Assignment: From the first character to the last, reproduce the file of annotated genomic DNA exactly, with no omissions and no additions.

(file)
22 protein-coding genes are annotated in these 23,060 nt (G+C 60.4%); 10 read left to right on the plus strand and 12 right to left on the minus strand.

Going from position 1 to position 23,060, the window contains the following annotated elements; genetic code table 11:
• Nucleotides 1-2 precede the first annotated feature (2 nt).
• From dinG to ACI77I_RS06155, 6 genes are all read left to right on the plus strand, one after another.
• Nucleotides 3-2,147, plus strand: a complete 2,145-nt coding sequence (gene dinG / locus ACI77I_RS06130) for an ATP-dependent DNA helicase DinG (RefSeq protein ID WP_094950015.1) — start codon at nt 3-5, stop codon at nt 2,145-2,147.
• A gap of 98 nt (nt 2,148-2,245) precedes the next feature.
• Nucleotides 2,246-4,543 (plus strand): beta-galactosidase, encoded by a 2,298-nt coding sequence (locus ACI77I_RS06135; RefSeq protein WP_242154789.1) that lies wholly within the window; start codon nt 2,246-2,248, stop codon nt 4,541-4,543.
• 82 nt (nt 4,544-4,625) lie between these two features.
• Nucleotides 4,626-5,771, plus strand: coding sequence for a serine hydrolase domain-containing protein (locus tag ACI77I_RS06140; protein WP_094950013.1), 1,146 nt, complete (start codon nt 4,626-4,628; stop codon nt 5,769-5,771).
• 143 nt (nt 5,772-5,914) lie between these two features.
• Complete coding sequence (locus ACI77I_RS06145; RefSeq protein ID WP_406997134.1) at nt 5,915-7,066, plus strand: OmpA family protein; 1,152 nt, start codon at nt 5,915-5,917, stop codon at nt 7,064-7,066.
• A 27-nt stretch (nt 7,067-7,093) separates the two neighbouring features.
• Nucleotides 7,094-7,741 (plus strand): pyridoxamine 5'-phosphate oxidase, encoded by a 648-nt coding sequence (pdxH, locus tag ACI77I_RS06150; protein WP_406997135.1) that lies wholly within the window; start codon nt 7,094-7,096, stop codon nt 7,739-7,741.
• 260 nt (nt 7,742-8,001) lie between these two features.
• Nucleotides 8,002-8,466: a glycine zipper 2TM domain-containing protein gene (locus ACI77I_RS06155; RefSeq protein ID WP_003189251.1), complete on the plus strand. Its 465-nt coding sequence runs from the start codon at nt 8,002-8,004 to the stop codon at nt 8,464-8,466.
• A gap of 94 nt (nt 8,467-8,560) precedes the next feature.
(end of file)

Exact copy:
22 protein-coding genes are annotated in these 23,060 nt (G+C 60.4%); 10 read left to right on the plus strand and 12 right to left on the minus strand.

Going from position 1 to position 23,060, the window contains the following annotated elements; genetic code table 11:
• Nucleotides 1-2 precede the first annotated feature (2 nt).
• From dinG to ACI77I_RS06155, 6 genes are all read left to right on the plus strand, one after another.
• Nucleotides 3-2,147, plus strand: a complete 2,145-nt coding sequence (gene dinG / locus ACI77I_RS06130) for an ATP-dependent DNA helicase DinG (RefSeq protein ID WP_094950015.1) — start codon at nt 3-5, stop codon at nt 2,145-2,147.
• A gap of 98 nt (nt 2,148-2,245) precedes the next feature.
• Nucleotides 2,246-4,543 (plus strand): beta-galactosidase, encoded by a 2,298-nt coding sequence (locus ACI77I_RS06135; RefSeq protein WP_242154789.1) that lies wholly within the window; start codon nt 2,246-2,248, stop codon nt 4,541-4,543.
• 82 nt (nt 4,544-4,625) lie between these two features.
• Nucleotides 4,626-5,771, plus strand: coding sequence for a serine hydrolase domain-containing protein (locus tag ACI77I_RS06140; protein WP_094950013.1), 1,146 nt, complete (start codon nt 4,626-4,628; stop codon nt 5,769-5,771).
• 143 nt (nt 5,772-5,914) lie between these two features.
• Complete coding sequence (locus ACI77I_RS06145; RefSeq protein ID WP_406997134.1) at nt 5,915-7,066, plus strand: OmpA family protein; 1,152 nt, start codon at nt 5,915-5,917, stop codon at nt 7,064-7,066.
• A 27-nt stretch (nt 7,067-7,093) separates the two neighbouring features.
• Nucleotides 7,094-7,741 (plus strand): pyridoxamine 5'-phosphate oxidase, encoded by a 648-nt coding sequence (pdxH, locus tag ACI77I_RS06150; protein WP_406997135.1) that lies wholly within the window; start codon nt 7,094-7,096, stop codon nt 7,739-7,741.
• 260 nt (nt 7,742-8,001) lie between these two features.
• Nucleotides 8,002-8,466: a glycine zipper 2TM domain-containing protein gene (locus ACI77I_RS06155; RefSeq protein ID WP_003189251.1), complete on the plus strand. Its 465-nt coding sequence runs from the start codon at nt 8,002-8,004 to the stop codon at nt 8,464-8,466.
• A gap of 94 nt (nt 8,467-8,560) precedes the next feature.